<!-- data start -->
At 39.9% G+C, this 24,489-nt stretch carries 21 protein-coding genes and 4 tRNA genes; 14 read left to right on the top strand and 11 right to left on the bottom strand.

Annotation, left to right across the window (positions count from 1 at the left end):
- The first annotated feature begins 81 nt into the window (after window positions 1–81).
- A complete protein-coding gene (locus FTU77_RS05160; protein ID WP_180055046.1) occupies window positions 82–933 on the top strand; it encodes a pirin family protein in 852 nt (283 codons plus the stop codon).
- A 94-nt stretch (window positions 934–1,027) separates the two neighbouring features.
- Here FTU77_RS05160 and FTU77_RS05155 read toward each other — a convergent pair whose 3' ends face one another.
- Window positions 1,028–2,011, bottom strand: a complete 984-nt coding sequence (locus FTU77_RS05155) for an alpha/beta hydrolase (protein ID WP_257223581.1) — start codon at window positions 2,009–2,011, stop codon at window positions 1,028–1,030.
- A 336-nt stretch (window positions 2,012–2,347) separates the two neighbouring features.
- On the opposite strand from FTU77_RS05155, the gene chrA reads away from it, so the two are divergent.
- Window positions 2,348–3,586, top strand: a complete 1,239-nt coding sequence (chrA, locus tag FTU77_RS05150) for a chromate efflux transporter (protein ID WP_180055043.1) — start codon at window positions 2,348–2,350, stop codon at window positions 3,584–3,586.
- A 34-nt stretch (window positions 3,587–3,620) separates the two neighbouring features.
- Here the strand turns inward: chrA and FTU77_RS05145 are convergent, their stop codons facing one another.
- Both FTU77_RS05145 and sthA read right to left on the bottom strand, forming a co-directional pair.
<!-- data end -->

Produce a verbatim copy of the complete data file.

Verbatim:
At 39.9% G+C, this 24,489-nt stretch carries 21 protein-coding genes and 4 tRNA genes; 14 read left to right on the top strand and 11 right to left on the bottom strand.

Annotation, left to right across the window (positions count from 1 at the left end):
- The first annotated feature begins 81 nt into the window (after window positions 1–81).
- A complete protein-coding gene (locus FTU77_RS05160; protein ID WP_180055046.1) occupies window positions 82–933 on the top strand; it encodes a pirin family protein in 852 nt (283 codons plus the stop codon).
- A 94-nt stretch (window positions 934–1,027) separates the two neighbouring features.
- Here FTU77_RS05160 and FTU77_RS05155 read toward each other — a convergent pair whose 3' ends face one another.
- Window positions 1,028–2,011, bottom strand: a complete 984-nt coding sequence (locus FTU77_RS05155) for an alpha/beta hydrolase (protein ID WP_257223581.1) — start codon at window positions 2,009–2,011, stop codon at window positions 1,028–1,030.
- A 336-nt stretch (window positions 2,012–2,347) separates the two neighbouring features.
- On the opposite strand from FTU77_RS05155, the gene chrA reads away from it, so the two are divergent.
- Window positions 2,348–3,586, top strand: a complete 1,239-nt coding sequence (chrA, locus tag FTU77_RS05150) for a chromate efflux transporter (protein ID WP_180055043.1) — start codon at window positions 2,348–2,350, stop codon at window positions 3,584–3,586.
- A 34-nt stretch (window positions 3,587–3,620) separates the two neighbouring features.
- Here the strand turns inward: chrA and FTU77_RS05145 are convergent, their stop codons facing one another.
- Both FTU77_RS05145 and sthA read right to left on the bottom strand, forming a co-directional pair.